Termite damage in untreated lumber

Those timber-loving termites could easily eat you out of house and home.

Given the slightest of chances, they will burrow into your deck, fence posts and rails, leaving you with nothing but a stack of holes.

There are a number of ways of dealing with termites and constant vigilance is the key to keeping your wood free of the pests.

You can also lessen the impact by heading them off at the pass and only use wood they do not like.

Avoiding certain woods will make your life a lot easier when it comes to termite control.

A quick reference list of wood to avoid and tips on damage limitation would be:

  • Do Not Use Non-Treated Wood
  • Avoid Some Softwoods
  • What Wood To Use
  • Don’t Give Termites A Chance

Let’s take a closer look at each point.

Do Not Use Non-Treated Wood

It may be obvious but you’d be surprised by the number of people who still use non-treated wood on an outside project.

You may think you’re saving money in buying that cheap lumber for fence posts and rails but within years you’ll be regretting the decision.

Treated wood, especially pressure-treated timber, keep termites at bay.

You can buy non-treated posts and treat them yourself, but you will have to do the job regularly, as given the slightest chance those termites get to work.

Often termite infestation isn’t evident until it is too late, as they work from the inside out to the surface.

Avoiding the false economy of non-treated fence posts and rails is good advice.

Avoid Some Softwoods

Termites love softwood.

They can almost smell the fresh scent of all that lovely wood to munch down on while destroying your beautiful fence or deck.

Avoid timber made from softwood alone, especially the non-treated type which is like manna from heaven for termites. Pine from wood which hasn’t dried fully or from young forests is particularly at risk.

Not all softwoods attract termites. The little fellows love feasting on soft hardwoods too such as Balsa and Red Cedar, while they dislike tough softwoods such as Douglas Fir and Yew.

If you live in an area where termites thrive, it may be a good idea to seek professional advice on what timer to use outdoors.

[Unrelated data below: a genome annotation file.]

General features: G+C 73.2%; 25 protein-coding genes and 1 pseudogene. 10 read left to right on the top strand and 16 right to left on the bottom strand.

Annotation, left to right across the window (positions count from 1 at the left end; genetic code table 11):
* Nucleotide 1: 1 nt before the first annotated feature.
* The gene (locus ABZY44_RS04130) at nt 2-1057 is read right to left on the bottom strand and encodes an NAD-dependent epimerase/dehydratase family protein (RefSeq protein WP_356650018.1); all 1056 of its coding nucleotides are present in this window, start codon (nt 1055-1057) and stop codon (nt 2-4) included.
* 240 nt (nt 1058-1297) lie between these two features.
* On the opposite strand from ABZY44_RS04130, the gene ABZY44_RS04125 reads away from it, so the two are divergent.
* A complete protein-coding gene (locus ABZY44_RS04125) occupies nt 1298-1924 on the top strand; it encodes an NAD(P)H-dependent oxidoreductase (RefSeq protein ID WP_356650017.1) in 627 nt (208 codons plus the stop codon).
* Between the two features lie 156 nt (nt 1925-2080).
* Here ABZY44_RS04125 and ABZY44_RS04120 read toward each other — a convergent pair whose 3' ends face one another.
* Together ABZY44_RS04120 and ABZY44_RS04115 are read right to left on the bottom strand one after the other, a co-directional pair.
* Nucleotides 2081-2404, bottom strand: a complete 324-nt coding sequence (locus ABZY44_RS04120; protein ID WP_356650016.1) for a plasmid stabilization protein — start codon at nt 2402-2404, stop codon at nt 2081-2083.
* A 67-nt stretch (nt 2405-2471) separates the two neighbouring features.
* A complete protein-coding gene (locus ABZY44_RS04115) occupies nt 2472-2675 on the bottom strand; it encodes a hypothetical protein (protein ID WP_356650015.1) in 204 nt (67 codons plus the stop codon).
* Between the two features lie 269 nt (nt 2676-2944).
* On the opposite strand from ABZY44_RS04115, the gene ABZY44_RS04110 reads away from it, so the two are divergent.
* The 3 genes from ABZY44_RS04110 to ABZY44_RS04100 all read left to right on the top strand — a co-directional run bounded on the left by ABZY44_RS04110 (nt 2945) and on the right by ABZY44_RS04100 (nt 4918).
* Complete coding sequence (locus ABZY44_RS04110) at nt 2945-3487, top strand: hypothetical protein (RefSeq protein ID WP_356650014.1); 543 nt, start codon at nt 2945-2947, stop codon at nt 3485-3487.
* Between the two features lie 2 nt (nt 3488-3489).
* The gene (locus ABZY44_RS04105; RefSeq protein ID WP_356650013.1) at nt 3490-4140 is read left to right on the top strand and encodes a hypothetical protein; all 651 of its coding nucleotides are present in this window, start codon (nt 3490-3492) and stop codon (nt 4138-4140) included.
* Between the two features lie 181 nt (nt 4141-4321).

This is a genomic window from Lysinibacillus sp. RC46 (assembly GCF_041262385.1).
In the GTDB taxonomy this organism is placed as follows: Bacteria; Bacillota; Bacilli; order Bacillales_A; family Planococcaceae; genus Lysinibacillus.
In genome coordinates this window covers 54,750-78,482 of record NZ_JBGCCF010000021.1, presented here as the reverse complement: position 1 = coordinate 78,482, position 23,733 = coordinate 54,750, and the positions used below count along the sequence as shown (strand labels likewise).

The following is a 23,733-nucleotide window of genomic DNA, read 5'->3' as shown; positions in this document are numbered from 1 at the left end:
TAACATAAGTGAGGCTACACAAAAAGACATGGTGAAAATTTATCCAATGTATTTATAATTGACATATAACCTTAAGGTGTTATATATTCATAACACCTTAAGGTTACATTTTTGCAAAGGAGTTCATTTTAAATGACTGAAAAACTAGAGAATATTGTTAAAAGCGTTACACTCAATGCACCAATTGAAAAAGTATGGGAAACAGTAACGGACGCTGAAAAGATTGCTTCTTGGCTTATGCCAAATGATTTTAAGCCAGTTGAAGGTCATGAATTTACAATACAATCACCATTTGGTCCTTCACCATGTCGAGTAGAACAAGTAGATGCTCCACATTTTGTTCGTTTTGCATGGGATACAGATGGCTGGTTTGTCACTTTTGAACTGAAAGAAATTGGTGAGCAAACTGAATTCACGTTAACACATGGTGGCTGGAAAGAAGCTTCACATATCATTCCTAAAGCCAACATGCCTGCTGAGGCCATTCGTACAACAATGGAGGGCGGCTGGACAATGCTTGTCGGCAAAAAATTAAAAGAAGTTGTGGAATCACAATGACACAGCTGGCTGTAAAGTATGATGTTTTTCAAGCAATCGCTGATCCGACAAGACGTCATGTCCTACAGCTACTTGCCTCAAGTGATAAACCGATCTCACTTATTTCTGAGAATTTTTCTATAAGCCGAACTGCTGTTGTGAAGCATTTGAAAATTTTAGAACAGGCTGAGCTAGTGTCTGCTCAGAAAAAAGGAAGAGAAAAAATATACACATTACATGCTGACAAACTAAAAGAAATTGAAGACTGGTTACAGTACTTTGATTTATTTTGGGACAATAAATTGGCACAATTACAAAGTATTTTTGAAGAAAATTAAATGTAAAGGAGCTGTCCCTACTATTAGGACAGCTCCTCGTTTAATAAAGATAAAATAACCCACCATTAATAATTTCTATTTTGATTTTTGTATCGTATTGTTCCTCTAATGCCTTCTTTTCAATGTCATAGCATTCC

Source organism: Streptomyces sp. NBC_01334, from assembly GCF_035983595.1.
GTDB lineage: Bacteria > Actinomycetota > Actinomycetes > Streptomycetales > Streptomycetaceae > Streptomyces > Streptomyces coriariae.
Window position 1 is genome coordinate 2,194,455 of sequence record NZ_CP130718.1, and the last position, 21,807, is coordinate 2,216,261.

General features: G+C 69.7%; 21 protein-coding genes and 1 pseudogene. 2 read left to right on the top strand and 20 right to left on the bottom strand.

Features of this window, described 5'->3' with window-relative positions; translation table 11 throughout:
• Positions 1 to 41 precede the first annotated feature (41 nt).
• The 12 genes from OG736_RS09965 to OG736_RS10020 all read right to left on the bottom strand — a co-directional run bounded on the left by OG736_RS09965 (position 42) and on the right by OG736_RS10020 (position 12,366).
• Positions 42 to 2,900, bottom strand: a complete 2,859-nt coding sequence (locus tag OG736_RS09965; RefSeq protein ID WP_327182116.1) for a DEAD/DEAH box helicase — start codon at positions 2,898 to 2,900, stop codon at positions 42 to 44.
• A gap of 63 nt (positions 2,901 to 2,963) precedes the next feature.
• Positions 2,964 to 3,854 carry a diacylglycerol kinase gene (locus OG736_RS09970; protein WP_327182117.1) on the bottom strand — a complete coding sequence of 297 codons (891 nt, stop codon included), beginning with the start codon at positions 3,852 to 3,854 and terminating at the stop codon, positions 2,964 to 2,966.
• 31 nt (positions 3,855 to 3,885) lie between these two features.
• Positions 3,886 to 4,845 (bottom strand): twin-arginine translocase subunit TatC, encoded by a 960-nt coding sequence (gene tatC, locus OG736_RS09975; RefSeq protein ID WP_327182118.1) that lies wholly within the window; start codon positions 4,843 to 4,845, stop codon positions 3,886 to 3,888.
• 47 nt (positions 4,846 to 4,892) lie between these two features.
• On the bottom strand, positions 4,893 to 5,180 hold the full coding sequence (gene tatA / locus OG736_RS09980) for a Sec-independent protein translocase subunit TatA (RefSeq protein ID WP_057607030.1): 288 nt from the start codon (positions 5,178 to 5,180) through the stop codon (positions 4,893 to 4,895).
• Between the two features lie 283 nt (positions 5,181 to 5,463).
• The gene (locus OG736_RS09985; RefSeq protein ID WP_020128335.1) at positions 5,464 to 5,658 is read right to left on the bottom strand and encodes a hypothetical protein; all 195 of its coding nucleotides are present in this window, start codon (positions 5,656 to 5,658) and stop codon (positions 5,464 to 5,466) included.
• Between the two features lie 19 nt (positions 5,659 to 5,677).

Split rail stack fence from Cedar and Treated Pine

What Wood To Use

The straightforward answer is to use treated wood always. Non-treated wood has no place outdoors.

Wood milled from the inner parts of the log, commonly known as heartwood, is unattractive to termites. It has a very low moisture content and is a lot tougher than the external timber.

Wood from trees such as Yellow Cedar, Cypress, Laotian Teak and other hardwoods are very good at keeping termites at bay.

Pressure-treated wood, whereby they inject chemicals which resist termite infiltration into the wood at the factory, is ideal. The posts and rails will stay dry, fungi and bacteria will be under control and termites will not get in to make their home.

It may be more expensive, but pressure-treated wood will repay you by staying straight and strong for many, many years.

Don’t Give Termites A Chance

Termites thrive under the right conditions.

If you can do your best at making them feel unwelcome, then you will gain the upper hand in the termite wars.

A good tip is not to leave piles of cuttings and leaves in the yard. The same goes for firewood.

Termites love feasting on the rotting material before moving on to that lovely fence you put in last spring.

Ensure that water drains away from any wood construction you have outdoors. Termites eat through the damp wood and quickly find their way in to set up home.

Look out for cracks in fence posts and rails and repair damage immediately to keep the critters out.

Call Us

At www.fencesupplyonline.com we know a thing or two about termite control.

Our experts are only too happy to give you advice on which woods to use.

Call us today for all your fencing needs.